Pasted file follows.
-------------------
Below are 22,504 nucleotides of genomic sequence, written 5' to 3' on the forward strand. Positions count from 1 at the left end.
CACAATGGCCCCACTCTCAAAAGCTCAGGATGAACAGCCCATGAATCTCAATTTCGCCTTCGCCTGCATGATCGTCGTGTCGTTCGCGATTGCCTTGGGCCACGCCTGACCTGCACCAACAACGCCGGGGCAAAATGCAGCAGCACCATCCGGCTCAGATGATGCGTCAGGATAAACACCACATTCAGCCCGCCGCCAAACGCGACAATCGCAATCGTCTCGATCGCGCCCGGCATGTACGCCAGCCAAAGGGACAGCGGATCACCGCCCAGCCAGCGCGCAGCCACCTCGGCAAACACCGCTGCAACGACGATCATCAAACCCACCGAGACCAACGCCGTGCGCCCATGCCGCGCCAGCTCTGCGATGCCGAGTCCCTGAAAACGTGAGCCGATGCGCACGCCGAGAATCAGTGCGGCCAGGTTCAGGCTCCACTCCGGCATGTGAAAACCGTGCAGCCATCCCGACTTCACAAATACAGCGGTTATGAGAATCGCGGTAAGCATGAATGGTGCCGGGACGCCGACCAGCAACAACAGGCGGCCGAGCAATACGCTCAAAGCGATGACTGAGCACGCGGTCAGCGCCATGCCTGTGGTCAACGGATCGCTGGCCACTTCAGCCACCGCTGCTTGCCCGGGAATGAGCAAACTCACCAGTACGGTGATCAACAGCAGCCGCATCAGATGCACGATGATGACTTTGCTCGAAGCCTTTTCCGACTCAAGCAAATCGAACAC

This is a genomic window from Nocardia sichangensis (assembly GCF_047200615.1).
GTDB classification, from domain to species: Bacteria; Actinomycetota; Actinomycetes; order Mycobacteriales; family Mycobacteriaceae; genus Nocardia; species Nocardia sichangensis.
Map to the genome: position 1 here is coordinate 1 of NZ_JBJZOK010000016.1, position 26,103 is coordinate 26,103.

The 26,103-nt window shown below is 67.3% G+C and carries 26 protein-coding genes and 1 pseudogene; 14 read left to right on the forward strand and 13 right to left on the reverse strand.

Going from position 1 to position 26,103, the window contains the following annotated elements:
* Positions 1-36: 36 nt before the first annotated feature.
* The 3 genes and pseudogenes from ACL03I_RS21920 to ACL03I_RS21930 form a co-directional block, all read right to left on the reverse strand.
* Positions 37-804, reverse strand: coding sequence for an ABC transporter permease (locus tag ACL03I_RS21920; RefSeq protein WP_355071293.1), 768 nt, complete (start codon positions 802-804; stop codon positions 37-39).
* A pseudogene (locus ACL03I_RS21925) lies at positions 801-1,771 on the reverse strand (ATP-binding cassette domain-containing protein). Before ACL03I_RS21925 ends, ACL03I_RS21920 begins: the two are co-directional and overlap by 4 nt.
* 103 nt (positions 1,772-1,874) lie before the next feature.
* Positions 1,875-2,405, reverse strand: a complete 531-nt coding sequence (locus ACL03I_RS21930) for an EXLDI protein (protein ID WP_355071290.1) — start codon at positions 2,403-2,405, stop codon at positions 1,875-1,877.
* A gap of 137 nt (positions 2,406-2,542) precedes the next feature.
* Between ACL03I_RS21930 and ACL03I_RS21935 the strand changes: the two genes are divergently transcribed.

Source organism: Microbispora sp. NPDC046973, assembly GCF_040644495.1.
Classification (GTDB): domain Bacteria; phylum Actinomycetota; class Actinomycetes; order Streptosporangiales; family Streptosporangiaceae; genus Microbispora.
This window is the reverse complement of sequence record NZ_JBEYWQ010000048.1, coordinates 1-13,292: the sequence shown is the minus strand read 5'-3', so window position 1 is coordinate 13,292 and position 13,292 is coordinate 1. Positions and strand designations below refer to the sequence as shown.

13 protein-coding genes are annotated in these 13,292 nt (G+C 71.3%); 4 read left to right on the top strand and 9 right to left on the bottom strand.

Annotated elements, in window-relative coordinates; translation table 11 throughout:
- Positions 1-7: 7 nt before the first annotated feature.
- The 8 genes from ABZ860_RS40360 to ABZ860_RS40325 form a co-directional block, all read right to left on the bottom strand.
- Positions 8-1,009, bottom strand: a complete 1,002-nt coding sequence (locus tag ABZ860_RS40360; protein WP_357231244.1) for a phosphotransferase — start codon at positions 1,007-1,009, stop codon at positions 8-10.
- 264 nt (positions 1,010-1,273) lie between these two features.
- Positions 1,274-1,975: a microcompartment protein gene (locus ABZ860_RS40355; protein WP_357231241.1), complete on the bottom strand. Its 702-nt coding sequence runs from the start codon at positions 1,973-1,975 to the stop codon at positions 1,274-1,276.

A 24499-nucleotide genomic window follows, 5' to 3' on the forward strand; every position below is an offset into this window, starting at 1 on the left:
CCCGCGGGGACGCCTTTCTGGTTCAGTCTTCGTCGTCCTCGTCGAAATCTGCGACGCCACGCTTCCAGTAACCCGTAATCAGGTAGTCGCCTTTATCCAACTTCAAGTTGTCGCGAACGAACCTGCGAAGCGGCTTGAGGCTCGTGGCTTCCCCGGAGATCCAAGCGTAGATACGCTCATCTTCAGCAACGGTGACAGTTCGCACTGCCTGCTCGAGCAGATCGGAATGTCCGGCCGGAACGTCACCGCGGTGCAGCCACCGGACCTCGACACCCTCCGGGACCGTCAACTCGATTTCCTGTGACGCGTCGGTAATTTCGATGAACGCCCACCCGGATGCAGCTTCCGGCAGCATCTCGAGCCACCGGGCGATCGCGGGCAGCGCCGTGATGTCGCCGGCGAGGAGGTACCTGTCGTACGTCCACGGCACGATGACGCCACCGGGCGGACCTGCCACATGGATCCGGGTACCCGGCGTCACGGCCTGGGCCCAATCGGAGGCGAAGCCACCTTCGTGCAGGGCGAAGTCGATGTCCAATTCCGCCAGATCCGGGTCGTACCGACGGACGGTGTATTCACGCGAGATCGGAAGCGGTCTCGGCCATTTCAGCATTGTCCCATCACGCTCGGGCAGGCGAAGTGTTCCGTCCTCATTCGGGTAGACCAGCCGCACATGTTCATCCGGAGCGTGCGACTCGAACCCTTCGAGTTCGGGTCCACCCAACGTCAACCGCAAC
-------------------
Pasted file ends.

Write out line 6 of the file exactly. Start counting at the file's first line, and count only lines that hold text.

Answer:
The 26,103-nt window shown below is 67.3% G+C and carries 26 protein-coding genes and 1 pseudogene; 14 read left to right on the forward strand and 13 right to left on the reverse strand.